14:25 | 21/03/2017 Science - Technology
(VEN) - The Ho Chi Minh Prize and State Prize on Science and Technology, the highest honors awarded in Vietnam for achievements in these fields, were awarded this year to 16 projects - ranging from a 90m jack-up drilling rig, an ionizing radiation technique to treat cancer and high-quality rice varieties.
|Winners of the Ho Chi Minh Prize for Science and Technology|
The recipients of the Ho Chi Minh Prize for design and technological application to manufacture, assemble and launch of the 90m jack-up drilling rig suitable to Vietnam’s conditions, were Engineer Phan Tu Giang and 16 colleagues at the PetroVietnam Marine Shipyard (PV Shipyard).
The country’s first locally made off-shore jack-up drilling rig (Tam Dao 03) weighs 12,000 tonnes. With investment capital of US$180 million, Vietnam has become one of the few countries worldwide to build a jack-up drilling rig meeting international standards recognized by the American Bureau of Shipping.
Phan Tu Giang, the board chairman of PV Shipyard, said the shipyard was established in 2007 and the Tam Dao 03 project was implemented in 2009. Before 2009, all drilling rigs in Vietnam were built abroad and no domestic company conducted research, detailed design and technological application to manufacture and assemble jack-up drilling rigs. The company faced many difficulties in implementing the initiative due to lack of facilities, experienced staff - and confidence. The most difficult task was to convince the stakeholders - Vietnam National Oil & Gas Group, Bank for Investment & Development of Viet Nam, Viet Nam Machinery Erection Corporation and Shipbuilding Industry Corporation to approve implementation of the project.
Another among the nine projects awarded the prestigious Ho Chi Minh prize was research and application of modern techniques of ionizing radiation in diagnosis and treatment of cancer and other diseases, implemented by Professor Mai Trong Khoa and colleagues. The results have led to significant advances in cancer diagnosis and treatment in Vietnam, which until now had only been used in some developing countries. Moreover, the project has helped reduce treatment costs because it is much cheaper compared to cancer diagnosis and treatment in Singapore and other developing countries in the world.
For example, a positron emission tomography (PET/CT) scan at Bach Mai Hospital’s Nuclear Medicine and Oncology Center costs US$1,200, almost half the US$2,200 cost in Singapore.
Associate Professor Do Quoc Hung, the former head of the C7 Division of the Bach Mai Hospital’s National Cardiovascular Institute, said that he was diagnosed with late-stage lung cancer in 2012. After a talk with Professor Mai Trong Khoa, he underwent ionizing radiation and six months later, the lung cancer tumors and all metastases in his body disappeared.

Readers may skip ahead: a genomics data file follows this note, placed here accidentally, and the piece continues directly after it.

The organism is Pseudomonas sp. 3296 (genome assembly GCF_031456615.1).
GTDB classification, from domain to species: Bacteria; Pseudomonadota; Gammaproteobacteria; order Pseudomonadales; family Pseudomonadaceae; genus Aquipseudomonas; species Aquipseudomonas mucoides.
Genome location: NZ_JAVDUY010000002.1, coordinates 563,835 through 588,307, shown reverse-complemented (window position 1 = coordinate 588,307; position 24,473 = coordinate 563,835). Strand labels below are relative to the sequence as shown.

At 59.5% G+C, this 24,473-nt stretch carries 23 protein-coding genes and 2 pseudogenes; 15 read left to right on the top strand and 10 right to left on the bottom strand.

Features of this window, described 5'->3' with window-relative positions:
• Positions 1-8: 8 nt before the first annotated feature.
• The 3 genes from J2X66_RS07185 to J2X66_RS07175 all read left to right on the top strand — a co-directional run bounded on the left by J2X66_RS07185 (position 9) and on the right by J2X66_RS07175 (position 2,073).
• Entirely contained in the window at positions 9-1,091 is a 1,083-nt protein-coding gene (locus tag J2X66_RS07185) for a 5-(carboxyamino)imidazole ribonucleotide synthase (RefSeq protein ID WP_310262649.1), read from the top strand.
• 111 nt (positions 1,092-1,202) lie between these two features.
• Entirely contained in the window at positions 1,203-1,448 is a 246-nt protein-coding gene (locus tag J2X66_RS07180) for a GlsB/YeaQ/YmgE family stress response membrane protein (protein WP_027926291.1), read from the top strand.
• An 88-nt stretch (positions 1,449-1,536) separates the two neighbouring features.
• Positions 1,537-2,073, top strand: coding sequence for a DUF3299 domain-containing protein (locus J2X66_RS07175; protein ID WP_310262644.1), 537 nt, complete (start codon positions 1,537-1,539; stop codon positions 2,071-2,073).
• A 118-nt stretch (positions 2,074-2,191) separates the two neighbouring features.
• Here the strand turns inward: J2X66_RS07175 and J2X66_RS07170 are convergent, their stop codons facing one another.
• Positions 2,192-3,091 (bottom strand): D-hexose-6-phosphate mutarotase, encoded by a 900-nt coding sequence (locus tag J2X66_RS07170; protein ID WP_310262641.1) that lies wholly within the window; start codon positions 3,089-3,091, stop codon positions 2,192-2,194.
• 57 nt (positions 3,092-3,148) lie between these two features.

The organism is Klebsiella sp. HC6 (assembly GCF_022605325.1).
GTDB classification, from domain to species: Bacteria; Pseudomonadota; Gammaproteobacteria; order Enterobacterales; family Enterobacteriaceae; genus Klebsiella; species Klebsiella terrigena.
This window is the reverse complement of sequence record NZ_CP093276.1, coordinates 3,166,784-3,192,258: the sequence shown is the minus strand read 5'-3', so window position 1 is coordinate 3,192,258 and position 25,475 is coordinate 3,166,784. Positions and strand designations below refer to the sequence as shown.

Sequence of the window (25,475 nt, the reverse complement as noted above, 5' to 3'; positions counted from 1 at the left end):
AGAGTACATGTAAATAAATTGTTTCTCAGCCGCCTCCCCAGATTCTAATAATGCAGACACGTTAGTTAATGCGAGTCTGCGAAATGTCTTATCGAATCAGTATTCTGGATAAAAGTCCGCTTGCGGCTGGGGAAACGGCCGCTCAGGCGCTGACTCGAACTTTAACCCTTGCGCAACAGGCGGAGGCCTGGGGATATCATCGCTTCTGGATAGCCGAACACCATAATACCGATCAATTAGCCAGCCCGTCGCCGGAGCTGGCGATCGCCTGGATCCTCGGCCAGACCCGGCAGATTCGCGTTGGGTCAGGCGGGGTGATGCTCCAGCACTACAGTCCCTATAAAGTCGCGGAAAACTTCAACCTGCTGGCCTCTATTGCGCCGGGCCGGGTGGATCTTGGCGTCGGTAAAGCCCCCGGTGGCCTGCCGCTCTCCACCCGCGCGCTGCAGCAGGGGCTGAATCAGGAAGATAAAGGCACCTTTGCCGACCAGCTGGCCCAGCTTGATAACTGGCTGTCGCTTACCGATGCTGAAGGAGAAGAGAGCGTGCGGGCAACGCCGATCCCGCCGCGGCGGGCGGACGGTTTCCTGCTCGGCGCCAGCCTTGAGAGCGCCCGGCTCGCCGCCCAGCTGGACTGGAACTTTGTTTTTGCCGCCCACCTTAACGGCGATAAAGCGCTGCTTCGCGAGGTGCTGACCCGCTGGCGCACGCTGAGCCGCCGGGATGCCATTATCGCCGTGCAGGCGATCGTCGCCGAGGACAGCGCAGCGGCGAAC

One of seven State Prizes on Science and Technology was awarded to a research project on collecting and developing the high-yield, high-quality OM6976 and OM5451 rice varieties for cultivation and exports, implemented by Associate Professor Tran Thi Cuc Hoa and colleagues. During the 2013-2015 period, the OM6976 and OM5451 rice varieties were planted in more than three million hectares in the Mekong Delta and some southeastern provinces. The OM6976 rice variety has high productivity with around nine tonnes per ha in the winter-spring season and about seven tonnes per ha in the summer-autumn crop. The OM5451 rice variety is of outstanding quality due to high micronutrient content. The large-scale cultivation of these two varieties has yielded revenues of several hundred billion dong for localities and markedly improved the living conditions of farmers.
Chu Ngoc Anh, the minister of Science and Technology, said at the awards ceremony on January 15 that the winning projects were chosen for their great and long-term impact on society and significant contribution to the development of the national economy. “The science and technology sector will make greater efforts to create the most favorable conditions in order to increase the effectiveness and impact of scientific and technological activities on the country’s socio-economic development,” Chu Ngoc Anh said.
State President Tran Dai Quang said the winning projects of the Ho Chi Minh Prize and State Prize on Science and
Technology have contributed to improving the quality of people’s lives, as well as enhancing the country’s competitiveness
and scientific and technological level.